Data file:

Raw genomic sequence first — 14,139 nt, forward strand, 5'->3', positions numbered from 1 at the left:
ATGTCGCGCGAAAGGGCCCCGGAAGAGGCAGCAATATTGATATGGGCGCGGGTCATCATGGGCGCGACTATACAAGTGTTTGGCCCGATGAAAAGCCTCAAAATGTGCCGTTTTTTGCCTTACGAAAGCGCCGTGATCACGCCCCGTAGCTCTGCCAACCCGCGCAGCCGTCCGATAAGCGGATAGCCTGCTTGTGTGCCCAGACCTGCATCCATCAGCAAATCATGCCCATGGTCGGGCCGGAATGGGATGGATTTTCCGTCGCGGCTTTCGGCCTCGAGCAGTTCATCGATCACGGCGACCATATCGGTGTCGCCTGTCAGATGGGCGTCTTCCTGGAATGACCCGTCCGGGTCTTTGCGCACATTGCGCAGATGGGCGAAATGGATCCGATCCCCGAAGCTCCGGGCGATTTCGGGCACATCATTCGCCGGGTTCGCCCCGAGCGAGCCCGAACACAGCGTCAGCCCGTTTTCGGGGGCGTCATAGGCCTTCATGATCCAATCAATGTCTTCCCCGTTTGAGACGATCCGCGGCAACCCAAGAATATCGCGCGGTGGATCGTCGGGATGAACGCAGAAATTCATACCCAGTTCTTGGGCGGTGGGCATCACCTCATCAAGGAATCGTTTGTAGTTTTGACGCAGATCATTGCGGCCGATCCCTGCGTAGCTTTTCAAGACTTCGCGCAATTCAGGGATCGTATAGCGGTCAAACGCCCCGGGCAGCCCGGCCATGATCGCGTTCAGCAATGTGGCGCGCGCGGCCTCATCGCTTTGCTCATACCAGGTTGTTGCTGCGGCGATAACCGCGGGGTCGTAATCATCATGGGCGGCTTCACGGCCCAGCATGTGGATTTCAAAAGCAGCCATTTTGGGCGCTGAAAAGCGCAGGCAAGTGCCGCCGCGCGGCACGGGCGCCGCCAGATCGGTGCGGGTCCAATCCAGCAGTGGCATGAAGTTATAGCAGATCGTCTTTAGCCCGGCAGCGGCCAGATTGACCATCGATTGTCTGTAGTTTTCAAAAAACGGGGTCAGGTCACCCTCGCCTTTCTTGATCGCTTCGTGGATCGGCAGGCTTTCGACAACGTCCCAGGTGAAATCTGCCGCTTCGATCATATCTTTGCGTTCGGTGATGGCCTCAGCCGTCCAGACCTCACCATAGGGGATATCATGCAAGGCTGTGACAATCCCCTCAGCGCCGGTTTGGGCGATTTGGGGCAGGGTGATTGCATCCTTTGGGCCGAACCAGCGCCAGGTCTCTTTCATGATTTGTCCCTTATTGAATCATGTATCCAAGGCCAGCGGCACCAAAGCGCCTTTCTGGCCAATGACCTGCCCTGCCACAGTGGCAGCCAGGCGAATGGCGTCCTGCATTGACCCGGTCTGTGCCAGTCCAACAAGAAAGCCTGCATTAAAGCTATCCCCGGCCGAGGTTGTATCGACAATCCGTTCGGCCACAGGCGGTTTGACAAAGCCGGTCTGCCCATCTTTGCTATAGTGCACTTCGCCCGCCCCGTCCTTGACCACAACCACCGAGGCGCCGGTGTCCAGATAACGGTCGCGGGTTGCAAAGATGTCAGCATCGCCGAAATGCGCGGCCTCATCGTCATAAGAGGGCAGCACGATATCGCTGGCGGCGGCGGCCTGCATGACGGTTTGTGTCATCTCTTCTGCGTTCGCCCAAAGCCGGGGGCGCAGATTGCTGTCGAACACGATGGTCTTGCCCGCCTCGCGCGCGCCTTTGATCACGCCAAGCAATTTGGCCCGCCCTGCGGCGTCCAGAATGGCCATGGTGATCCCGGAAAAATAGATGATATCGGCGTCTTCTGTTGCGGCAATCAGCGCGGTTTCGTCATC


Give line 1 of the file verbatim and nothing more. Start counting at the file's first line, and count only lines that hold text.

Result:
Raw genomic sequence first — 14,139 nt, forward strand, 5'->3', positions numbered from 1 at the left: